And as always, each question we have answered leads us to more questions. Wicked focuses on all four of the girls, of course, and the tension is still pretty thick between them. Hanna is the primary focus this round, but we do see what each girl is up to and what they are being blackmailed about.
Weave in the past with the present, we see a glimpse of the TIME CAPSULE plot that takes place right before Alison befriends the girls and seeing it tie in to the present day plots is sorta chilling. I have a feeling we’re only just getting started. And readers, beware: this flashback is VERY important.
Let’s catch up quickly: in the fourth book of the series we learned and earth shattering betrayal for one Hanna Marin.
Her very best friend, Mona Vanderwaal was the first A and worked tirelessly to bring her down in the process. Hanna’s Queen Bee status has been a long and treacherous path and keeping it will prove to be more difficult than anything.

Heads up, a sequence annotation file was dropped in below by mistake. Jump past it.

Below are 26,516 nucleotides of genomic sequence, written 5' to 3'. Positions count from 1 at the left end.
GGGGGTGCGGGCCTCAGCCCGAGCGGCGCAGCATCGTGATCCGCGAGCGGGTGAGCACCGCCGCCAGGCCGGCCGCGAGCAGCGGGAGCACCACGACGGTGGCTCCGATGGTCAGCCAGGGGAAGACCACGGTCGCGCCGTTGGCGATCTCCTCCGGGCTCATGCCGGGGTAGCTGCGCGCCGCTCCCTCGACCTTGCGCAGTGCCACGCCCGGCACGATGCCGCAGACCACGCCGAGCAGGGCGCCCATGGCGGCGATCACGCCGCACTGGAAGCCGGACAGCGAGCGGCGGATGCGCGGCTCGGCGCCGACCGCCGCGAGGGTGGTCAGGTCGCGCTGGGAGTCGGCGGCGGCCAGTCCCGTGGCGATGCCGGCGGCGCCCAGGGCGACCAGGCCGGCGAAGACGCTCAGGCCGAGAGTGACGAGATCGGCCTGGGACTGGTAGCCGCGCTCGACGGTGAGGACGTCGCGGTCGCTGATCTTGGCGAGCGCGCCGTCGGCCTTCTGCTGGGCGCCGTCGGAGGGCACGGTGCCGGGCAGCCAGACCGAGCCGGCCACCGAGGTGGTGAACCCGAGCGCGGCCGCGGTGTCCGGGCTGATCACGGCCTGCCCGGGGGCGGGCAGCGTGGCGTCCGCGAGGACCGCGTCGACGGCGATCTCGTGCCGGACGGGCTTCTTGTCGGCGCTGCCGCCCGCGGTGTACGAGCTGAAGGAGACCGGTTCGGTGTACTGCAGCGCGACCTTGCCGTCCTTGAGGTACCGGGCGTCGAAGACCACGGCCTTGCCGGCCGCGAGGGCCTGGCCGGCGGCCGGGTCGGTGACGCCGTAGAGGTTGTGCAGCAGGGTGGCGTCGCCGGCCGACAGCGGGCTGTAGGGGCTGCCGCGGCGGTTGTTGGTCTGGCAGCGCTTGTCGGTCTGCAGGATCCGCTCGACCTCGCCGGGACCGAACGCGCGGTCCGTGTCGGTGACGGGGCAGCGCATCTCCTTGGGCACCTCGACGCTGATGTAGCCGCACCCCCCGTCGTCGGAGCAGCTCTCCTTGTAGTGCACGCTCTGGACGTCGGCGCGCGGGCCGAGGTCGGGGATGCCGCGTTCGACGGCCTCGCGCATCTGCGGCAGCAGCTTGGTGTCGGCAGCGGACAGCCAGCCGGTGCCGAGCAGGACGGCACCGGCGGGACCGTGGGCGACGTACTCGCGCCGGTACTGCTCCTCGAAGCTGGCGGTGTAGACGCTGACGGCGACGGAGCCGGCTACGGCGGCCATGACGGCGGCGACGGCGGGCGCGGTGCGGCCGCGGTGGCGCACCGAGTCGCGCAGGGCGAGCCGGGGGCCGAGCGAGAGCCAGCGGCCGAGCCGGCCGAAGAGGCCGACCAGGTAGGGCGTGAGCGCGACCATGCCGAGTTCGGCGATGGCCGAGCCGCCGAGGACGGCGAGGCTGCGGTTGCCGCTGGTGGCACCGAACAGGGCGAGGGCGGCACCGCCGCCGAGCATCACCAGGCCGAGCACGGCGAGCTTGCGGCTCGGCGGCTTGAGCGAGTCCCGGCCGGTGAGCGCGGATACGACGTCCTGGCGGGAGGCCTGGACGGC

What’s that old saying? The only thing harder than becoming popular is staying popular.
With complications back at home–her father’s reappearance is a surefire way to make things more stressful for Hanna. I’m not found of Mr. Marin… like, at all. But I do think it’s interesting seeing the interactions between Hanna and her father and of course Kate, who is a bit of a nightmare but who I also think has more to her than we’re shown.
There’s a lot of changes going on in her family, friendships, romances and more and it’s interesting to keep up with. Hanna Marin is the most fun to read about, I think, and truly one of the more complex girls. Each of her chapters is mysterious, dishy and oddly sweet.
This doesn’t mean the other girls aren’t interesting.
I’ll begin with Aria.
Aria is perhaps my least favorite of the girls but in Wicked she seems to grow and mature a lot compared to the previous books. Which is wonderful. Character development was sorely lacking for her and I enjoyed all the changes made to her character. She’s edgy and I think she just loves to create and have a good time. Which is why it was so tingling for her to meet a seemingly awesome artist and easy to see why she developed something of an attraction towards him at first.